After declining modestly in the first quarter, U.S. stocks (as measured by the S&P 500 Index) regained lost ground in the second quarter and reached the mid-year mark with a year-to-date gain of 2.6%. The Dow Jones Industrial Average, however, remained underwater by 0.73%, possibly because its 30 constituents are more reliant on global manufacturing and trade than the average American company. The small-cap Russell 2000 Index has led the way so far in 2018 with a gain of 7.6%, presumably because small U.S. companies are less exposed to trade issues and are more fully benefitting from their direct exposure to the robust U.S. economy than their multinational brethren.
Bonds continued to suffer a bit as the yield on the ten-year U.S. Treasury note climbed for the fourth consecutive quarter, briefly trading above a 3% yield before falling back to end the quarter at 2.84%. (Bond prices fall as yields rise.) It would not be a surprise for yields to continue to tick up in the back half of 2018 as the tax cuts feed a growing fiscal deficit which will increase the borrowing requirements for the federal government.
Strictly by the numbers, the economy and equity markets look solid. Valuations for stocks are higher than their long-term averages, but they are underpinned by very strong corporate earnings growth, 10-year U.S. Treasury note yields below 3%, and a GDP growth rate of 4.1% (for the second quarter) which is the fastest rate of economic growth in the U.S. since the third quarter of 2014. Unemployment is low, consumer confidence is strong and wages are beginning to rise.
Yet despite the strength in the economic numbers, investors remain uneasy about several factors, including rising populism around the world, the Mueller investigation, a sour geopolitical environment, our growing fiscal deficit and impending rates hikes by the Federal Reserve.
The issue that seems to be causing investors and business people the most indigestion, however, is trade. President Trump, so far, is making good on his campaign promises to punish countries for what he feels are unfair trade practices by enacting tariffs on some of the goods they export to the U.S. With the tariff rhetoric very loud at the moment, both investors and corporate management teams are uncertain about how to plan for the near future. Furthermore, tit-for-tat trade skirmishes have the potential to escalate into full-blown wars, the trajectories and knock-on consequences of which are hard to forecast and impossible for analysts to model.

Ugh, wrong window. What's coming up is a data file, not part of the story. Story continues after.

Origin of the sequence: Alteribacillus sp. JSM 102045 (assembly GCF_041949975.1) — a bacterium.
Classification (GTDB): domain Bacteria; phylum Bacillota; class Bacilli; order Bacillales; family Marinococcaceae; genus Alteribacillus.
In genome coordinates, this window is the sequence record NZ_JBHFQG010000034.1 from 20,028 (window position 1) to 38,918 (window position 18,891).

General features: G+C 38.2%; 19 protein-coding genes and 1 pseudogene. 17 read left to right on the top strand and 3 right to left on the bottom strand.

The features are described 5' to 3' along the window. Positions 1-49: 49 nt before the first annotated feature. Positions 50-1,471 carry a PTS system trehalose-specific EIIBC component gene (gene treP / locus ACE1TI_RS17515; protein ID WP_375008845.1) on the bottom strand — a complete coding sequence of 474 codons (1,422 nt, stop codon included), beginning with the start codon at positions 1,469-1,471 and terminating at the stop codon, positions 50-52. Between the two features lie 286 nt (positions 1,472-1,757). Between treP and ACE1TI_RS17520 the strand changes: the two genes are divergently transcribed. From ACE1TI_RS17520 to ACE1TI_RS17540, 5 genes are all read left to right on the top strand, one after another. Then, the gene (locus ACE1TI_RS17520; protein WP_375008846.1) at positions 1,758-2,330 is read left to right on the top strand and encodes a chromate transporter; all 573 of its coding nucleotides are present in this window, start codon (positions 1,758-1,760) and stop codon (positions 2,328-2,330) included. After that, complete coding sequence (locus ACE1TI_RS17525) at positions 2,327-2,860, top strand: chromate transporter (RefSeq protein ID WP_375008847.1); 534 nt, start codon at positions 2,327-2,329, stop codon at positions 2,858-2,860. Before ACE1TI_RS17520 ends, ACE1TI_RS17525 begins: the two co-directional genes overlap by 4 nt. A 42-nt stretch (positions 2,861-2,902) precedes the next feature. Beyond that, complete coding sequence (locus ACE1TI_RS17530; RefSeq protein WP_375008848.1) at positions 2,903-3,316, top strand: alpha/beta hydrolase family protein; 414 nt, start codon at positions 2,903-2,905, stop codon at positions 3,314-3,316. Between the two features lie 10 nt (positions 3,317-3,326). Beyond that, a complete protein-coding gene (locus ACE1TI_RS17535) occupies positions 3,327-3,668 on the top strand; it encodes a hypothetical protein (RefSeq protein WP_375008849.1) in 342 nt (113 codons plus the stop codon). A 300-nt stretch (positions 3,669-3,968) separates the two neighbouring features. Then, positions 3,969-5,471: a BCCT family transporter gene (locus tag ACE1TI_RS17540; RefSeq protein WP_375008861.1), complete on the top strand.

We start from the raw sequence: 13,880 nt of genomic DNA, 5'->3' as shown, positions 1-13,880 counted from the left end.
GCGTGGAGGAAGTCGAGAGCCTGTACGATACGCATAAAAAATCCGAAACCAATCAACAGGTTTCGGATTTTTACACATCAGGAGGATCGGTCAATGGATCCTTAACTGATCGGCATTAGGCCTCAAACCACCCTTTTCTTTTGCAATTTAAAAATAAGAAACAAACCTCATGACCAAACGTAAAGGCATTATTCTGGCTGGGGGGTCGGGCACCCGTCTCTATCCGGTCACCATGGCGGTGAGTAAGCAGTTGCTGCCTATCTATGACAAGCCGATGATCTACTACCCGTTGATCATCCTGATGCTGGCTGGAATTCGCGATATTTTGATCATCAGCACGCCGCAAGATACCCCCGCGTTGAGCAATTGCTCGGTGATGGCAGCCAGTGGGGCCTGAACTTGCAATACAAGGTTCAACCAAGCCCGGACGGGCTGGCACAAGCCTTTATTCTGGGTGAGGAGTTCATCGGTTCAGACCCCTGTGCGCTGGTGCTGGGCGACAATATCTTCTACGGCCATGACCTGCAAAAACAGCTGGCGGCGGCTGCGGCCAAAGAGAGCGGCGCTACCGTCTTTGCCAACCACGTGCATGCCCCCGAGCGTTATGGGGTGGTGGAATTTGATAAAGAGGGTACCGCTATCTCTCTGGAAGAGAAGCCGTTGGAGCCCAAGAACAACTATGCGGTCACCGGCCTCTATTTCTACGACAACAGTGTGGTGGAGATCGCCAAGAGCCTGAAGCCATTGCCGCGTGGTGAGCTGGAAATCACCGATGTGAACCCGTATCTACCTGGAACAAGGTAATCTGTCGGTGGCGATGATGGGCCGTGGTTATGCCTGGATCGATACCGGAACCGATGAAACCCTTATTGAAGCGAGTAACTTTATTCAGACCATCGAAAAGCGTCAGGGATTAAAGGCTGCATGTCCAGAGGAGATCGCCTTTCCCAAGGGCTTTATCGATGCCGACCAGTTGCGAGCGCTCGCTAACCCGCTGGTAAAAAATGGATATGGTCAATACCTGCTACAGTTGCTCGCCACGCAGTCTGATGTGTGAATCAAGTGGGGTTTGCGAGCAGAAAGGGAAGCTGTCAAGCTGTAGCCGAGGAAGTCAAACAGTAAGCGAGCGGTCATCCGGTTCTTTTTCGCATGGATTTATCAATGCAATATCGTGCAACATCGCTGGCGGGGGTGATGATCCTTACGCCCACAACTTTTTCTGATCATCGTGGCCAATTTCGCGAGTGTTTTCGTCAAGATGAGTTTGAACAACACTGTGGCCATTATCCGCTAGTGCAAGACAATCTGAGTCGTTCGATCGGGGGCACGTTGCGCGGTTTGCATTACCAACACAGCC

In recent decades, corporate supply chains have gone global, in many cases stretching across multiple countries and continents. Tariffs levied on the goods from such supply chains would greatly complicate corporate decision-making and likely result in diminished business confidence as management teams sit on their hands, waiting for clarity.
While there are certainly some trade imbalances that deserve to be addressed, tariffs and protectionism have a poor historical record of fostering sustainable economic growth and prosperity. In the end, however, the grappling over trade may not really result in any permanent and draconian measures that will harm the world economy and may instead result in a battery of new bilateral trade deals between the U.S. and its trading partners.
As investors watch the developments on the trade front, companies are reporting very strong second quarter earnings. Despite a few high-profile misses, companies are hitting or exceeding their profit targets in the vast majority of cases. Right now, we are about halfway through the second quarter earnings season and, on average, corporate profits are up 22% over last year and revenues are 8.6% higher. The corporate tax cut is probably adding between 7 and 9 percentage points to the already strong earnings growth trend.
Thus, in the showdown between tariffs and earnings, so far corporate earnings are winning out over trade fears as stocks are set to post strong July performance.
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